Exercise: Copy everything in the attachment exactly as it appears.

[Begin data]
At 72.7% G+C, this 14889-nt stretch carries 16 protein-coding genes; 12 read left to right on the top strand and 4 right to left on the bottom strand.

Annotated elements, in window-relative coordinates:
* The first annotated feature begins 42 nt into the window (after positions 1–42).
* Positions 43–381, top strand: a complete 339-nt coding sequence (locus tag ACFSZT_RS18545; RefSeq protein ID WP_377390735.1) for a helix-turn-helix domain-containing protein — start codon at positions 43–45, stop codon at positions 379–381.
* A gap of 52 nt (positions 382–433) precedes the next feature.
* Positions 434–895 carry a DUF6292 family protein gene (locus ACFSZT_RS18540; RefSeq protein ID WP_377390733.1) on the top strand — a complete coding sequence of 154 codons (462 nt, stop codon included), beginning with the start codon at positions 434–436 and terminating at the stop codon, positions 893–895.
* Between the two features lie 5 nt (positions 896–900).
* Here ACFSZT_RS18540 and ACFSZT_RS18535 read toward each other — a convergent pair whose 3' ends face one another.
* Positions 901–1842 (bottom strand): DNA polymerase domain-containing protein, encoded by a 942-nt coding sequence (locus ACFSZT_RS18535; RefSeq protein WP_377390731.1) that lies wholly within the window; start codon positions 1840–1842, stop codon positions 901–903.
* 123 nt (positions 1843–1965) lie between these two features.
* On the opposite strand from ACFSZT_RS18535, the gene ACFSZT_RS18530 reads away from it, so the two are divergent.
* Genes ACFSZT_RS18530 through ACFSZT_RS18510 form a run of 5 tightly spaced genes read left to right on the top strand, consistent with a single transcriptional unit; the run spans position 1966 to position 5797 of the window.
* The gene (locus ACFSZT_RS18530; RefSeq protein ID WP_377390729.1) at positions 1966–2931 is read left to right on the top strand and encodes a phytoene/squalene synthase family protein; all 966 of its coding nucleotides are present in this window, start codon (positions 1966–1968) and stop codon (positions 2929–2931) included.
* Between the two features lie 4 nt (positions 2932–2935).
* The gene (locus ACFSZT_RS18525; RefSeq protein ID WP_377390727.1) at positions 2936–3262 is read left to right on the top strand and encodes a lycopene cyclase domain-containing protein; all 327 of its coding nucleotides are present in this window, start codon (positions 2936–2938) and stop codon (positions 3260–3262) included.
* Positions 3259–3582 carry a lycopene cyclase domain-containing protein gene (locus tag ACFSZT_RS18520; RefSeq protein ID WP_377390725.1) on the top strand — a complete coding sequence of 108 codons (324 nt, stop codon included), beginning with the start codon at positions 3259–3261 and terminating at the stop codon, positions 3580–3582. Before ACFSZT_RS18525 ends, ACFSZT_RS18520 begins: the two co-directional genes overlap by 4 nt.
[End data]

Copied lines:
At 72.7% G+C, this 14889-nt stretch carries 16 protein-coding genes; 12 read left to right on the top strand and 4 right to left on the bottom strand.

Annotated elements, in window-relative coordinates:
* The first annotated feature begins 42 nt into the window (after positions 1–42).
* Positions 43–381, top strand: a complete 339-nt coding sequence (locus tag ACFSZT_RS18545; RefSeq protein ID WP_377390735.1) for a helix-turn-helix domain-containing protein — start codon at positions 43–45, stop codon at positions 379–381.
* A gap of 52 nt (positions 382–433) precedes the next feature.
* Positions 434–895 carry a DUF6292 family protein gene (locus ACFSZT_RS18540; RefSeq protein ID WP_377390733.1) on the top strand — a complete coding sequence of 154 codons (462 nt, stop codon included), beginning with the start codon at positions 434–436 and terminating at the stop codon, positions 893–895.
* Between the two features lie 5 nt (positions 896–900).
* Here ACFSZT_RS18540 and ACFSZT_RS18535 read toward each other — a convergent pair whose 3' ends face one another.
* Positions 901–1842 (bottom strand): DNA polymerase domain-containing protein, encoded by a 942-nt coding sequence (locus ACFSZT_RS18535; RefSeq protein WP_377390731.1) that lies wholly within the window; start codon positions 1840–1842, stop codon positions 901–903.
* 123 nt (positions 1843–1965) lie between these two features.
* On the opposite strand from ACFSZT_RS18535, the gene ACFSZT_RS18530 reads away from it, so the two are divergent.
* Genes ACFSZT_RS18530 through ACFSZT_RS18510 form a run of 5 tightly spaced genes read left to right on the top strand, consistent with a single transcriptional unit; the run spans position 1966 to position 5797 of the window.
* The gene (locus ACFSZT_RS18530; RefSeq protein ID WP_377390729.1) at positions 1966–2931 is read left to right on the top strand and encodes a phytoene/squalene synthase family protein; all 966 of its coding nucleotides are present in this window, start codon (positions 1966–1968) and stop codon (positions 2929–2931) included.
* Between the two features lie 4 nt (positions 2932–2935).
* The gene (locus ACFSZT_RS18525; RefSeq protein ID WP_377390727.1) at positions 2936–3262 is read left to right on the top strand and encodes a lycopene cyclase domain-containing protein; all 327 of its coding nucleotides are present in this window, start codon (positions 2936–2938) and stop codon (positions 3260–3262) included.
* Positions 3259–3582 carry a lycopene cyclase domain-containing protein gene (locus tag ACFSZT_RS18520; RefSeq protein ID WP_377390725.1) on the top strand — a complete coding sequence of 108 codons (324 nt, stop codon included), beginning with the start codon at positions 3259–3261 and terminating at the stop codon, positions 3580–3582. Before ACFSZT_RS18525 ends, ACFSZT_RS18520 begins: the two co-directional genes overlap by 4 nt.